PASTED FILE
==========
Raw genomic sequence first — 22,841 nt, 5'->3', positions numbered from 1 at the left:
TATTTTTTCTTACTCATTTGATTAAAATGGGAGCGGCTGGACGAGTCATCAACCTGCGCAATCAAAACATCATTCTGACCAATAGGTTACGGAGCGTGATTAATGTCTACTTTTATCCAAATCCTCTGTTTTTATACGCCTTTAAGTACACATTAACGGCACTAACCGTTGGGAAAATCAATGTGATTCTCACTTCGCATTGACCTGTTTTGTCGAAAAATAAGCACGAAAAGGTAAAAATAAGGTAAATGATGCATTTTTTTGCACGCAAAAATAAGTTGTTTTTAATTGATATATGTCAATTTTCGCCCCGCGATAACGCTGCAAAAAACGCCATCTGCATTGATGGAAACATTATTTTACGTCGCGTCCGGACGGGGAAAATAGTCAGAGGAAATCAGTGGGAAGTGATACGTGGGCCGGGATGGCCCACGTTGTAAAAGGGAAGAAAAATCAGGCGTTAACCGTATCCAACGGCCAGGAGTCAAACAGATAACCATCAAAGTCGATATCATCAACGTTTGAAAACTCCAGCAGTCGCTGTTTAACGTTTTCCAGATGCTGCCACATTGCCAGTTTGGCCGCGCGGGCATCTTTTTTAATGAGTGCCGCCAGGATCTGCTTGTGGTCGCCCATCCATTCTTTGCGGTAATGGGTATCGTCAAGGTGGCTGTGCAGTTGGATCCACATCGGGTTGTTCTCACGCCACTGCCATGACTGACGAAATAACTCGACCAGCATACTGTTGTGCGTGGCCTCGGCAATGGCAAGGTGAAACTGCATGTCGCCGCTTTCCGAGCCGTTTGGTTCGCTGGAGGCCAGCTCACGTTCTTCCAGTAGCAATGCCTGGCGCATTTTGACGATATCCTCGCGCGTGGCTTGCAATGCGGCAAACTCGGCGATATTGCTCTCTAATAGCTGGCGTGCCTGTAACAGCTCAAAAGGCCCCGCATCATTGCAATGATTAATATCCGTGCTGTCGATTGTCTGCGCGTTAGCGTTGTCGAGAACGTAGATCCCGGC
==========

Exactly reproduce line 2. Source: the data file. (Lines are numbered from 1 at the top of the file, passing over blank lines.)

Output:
TATTTTTTCTTACTCATTTGATTAAAATGGGAGCGGCTGGACGAGTCATCAACCTGCGCAATCAAAACATCATTCTGACCAATAGGTTACGGAGCGTGATTAATGTCTACTTTTATCCAAATCCTCTGTTTTTATACGCCTTTAAGTACACATTAACGGCACTAACCGTTGGGAAAATCAATGTGATTCTCACTTCGCATTGACCTGTTTTGTCGAAAAATAAGCACGAAAAGGTAAAAATAAGGTAAATGATGCATTTTTTTGCACGCAAAAATAAGTTGTTTTTAATTGATATATGTCAATTTTCGCCCCGCGATAACGCTGCAAAAAACGCCATCTGCATTGATGGAAACATTATTTTACGTCGCGTCCGGACGGGGAAAATAGTCAGAGGAAATCAGTGGGAAGTGATACGTGGGCCGGGATGGCCCACGTTGTAAAAGGGAAGAAAAATCAGGCGTTAACCGTATCCAACGGCCAGGAGTCAAACAGATAACCATCAAAGTCGATATCATCAACGTTTGAAAACTCCAGCAGTCGCTGTTTAACGTTTTCCAGATGCTGCCACATTGCCAGTTTGGCCGCGCGGGCATCTTTTTTAATGAGTGCCGCCAGGATCTGCTTGTGGTCGCCCATCCATTCTTTGCGGTAATGGGTATCGTCAAGGTGGCTGTGCAGTTGGATCCACATCGGGTTGTTCTCACGCCACTGCCATGACTGACGAAATAACTCGACCAGCATACTGTTGTGCGTGGCCTCGGCAATGGCAAGGTGAAACTGCATGTCGCCGCTTTCCGAGCCGTTTGGTTCGCTGGAGGCCAGCTCACGTTCTTCCAGTAGCAATGCCTGGCGCATTTTGACGATATCCTCGCGCGTGGCTTGCAATGCGGCAAACTCGGCGATATTGCTCTCTAATAGCTGGCGTGCCTGTAACAGCTCAAAAGGCCCCGCATCATTGCAATGATTAATATCCGTGCTGTCGATTGTCTGCGCGTTAGCGTTGTCGAGAACGTAGATCCCGGC